Stephen Cameron / For The Lantern
Wouter “Wally” De Backer, better known as Gotye, proved he’s more than just a one hit wonder in his first Columbus performance.
Continuously moving about the Lifestyle Communities Pavilion stage and shifting from various instruments, the Belgian-Australian artist, along with a four-piece band, demonstrated his diverse musical talents in an almost 95-minute performance.
Gotye kicked off his nearly 20-song set at about 9:15 p.m. to a packed, chanting crowd that was eager to greet the headliner. Gotye jumped from a drum kit on the tail end of the stage to several other percussion and synth-based instruments for the duration of the night. One could argue percussion breakdowns took over the show.
The artist encouraged crowd participation throughout the night from a singalong to clapping and harmony exercises, and the audience certainly obliged.
“Can you help us out with this next tune,” he said before asking the audience to sing harmonies of the song “Save Me.”
Opening band Zammuto, led by Nick Zammuto, took the stage a few minutes after 7 p.m. with “The Shape of Things to Come,” followed by “Too Late to Topologize,” accompanied by a large video screen behind the four-piece band showcasing slow motion finger skateboarding.
“This song is called ‘Zebra Butt’ and it’s about zebra butts,” Zammuto said midway through the band’s set, as several photos of zebra behinds and faces took shape behind him, eliciting laughter from the crowd.
The use of progressive-rock elements and visual components allowed for an admirable way to interact with the audience members and started the night off on an interesting foot.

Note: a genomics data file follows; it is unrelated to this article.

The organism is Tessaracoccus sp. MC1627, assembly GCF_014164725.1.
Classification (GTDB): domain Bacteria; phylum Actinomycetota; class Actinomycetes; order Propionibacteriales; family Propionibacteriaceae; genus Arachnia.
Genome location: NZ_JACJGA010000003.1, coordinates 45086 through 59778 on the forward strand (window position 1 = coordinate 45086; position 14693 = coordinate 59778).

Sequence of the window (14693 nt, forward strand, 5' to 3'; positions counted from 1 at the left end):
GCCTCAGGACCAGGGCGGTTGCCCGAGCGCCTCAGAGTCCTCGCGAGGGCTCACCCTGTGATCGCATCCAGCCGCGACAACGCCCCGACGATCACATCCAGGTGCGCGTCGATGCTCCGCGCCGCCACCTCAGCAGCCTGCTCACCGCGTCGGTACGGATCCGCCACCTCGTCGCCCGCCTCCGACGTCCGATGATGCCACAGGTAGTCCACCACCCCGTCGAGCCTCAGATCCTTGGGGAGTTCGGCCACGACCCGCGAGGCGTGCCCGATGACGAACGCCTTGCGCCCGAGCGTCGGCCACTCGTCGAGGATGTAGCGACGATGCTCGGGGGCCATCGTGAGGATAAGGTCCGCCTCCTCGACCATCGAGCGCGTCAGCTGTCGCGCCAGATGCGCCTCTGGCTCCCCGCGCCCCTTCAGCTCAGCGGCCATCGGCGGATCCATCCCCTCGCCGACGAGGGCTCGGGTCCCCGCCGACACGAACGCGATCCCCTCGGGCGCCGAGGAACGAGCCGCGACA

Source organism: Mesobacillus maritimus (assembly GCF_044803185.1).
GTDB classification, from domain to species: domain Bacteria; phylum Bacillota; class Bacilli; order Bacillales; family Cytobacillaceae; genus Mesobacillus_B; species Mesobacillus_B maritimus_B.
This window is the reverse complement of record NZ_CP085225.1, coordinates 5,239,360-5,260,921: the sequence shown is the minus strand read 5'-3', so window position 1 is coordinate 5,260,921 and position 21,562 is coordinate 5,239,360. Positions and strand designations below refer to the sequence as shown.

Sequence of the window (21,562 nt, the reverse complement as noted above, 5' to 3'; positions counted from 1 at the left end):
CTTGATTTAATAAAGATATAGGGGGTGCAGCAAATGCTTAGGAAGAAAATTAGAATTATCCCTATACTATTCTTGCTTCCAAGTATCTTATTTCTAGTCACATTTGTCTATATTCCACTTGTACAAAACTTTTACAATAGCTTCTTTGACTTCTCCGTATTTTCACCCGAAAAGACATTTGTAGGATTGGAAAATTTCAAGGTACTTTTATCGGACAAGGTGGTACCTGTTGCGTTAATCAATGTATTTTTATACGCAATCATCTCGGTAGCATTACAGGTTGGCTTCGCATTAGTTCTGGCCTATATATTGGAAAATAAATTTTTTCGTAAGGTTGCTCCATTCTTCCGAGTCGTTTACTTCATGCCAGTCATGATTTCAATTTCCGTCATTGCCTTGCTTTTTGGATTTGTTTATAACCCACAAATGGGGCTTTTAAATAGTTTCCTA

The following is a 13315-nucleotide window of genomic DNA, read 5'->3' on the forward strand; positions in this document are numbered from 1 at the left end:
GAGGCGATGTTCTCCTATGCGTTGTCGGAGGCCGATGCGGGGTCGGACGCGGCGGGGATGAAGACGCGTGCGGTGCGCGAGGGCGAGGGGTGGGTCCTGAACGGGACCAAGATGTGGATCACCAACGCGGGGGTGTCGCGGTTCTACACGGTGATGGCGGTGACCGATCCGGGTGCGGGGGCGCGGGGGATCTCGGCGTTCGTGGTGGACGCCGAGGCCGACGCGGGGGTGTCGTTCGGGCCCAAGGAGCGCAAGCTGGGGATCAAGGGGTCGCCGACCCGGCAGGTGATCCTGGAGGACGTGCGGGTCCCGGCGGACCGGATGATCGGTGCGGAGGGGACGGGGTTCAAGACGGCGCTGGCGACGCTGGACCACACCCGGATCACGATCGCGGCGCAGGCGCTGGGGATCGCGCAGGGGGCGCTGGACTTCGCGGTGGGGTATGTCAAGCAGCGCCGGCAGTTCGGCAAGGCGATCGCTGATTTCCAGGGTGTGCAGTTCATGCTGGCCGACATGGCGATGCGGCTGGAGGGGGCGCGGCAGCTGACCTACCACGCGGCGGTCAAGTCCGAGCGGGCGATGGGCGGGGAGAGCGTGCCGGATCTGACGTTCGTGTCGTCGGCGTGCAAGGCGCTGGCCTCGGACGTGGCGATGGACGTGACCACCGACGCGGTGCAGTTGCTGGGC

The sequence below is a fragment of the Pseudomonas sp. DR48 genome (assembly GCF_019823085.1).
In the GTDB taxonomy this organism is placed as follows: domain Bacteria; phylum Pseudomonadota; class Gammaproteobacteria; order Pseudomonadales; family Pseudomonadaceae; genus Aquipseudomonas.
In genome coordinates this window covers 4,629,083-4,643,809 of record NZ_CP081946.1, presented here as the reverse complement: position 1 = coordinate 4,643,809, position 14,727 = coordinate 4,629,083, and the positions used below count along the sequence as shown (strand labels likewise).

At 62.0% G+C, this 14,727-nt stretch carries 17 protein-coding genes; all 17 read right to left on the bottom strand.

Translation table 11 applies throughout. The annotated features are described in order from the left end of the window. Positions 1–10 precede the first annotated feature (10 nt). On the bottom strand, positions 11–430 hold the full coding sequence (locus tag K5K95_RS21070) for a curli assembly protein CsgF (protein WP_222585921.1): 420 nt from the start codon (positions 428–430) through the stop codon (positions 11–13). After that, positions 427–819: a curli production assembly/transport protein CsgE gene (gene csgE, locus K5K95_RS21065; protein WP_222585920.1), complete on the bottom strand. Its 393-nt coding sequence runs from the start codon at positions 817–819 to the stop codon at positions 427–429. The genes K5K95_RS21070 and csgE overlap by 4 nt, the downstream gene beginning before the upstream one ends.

Electropop band Chairlift took the stage next with singer Caroline Polachek letting out a high-pitched, opera-like scream before launching into “Sidewalk Safari.”
I was impressed with Polachek’s elegant vocals through Chairlift’s set, which included the songs “Wrong Opinion,” “Ghost Tonight,” “Amanaemonesia” and “I Belong in Your Arms,” which was sung completely in Japanese, excluding the chorus.
However, Polachek’s twirling and flailing arms resembled more of a karate routine than dance moves and were quite distracting.
“Everyone’s going to have the best time ever with Gotye,” Polachek said before heading off stage, but that wasn’t the last we saw of her.
The behavior of the crowd and the atmosphere as a whole hit a predictable climactic point when Polachek returned for Gotye’s “Somebody That I Used To Know,” the song that earned him his popularity. I couldn’t see a person in the room who wasn’t singing along and belting the lyrics, “but you didn’t have to cut me off.”
Gotye ended his set with “Hearts a Mess,” before taking a short break and returning for a three-song encore consisting of “Seven Hours with a Backseat Driver,” “I Feel Better” and “Learnalilgivinanlovin.” By this time the bottom pit became more of a dance floor for the remaining fans.
Gotye’s astonishing drum technique and solos left me awe-struck throughout the performance, wondering how I wasn’t aware of how brilliant this man was before.
I walked into the LC Pavilion Monday expecting a mediocre night from an artist with one successful song, but I left with a new appreciation for these talented musicians and their eclectic expertise – and Gotye’s “I Feel Better” stuck in my head, thanks to singing fans outside the venue.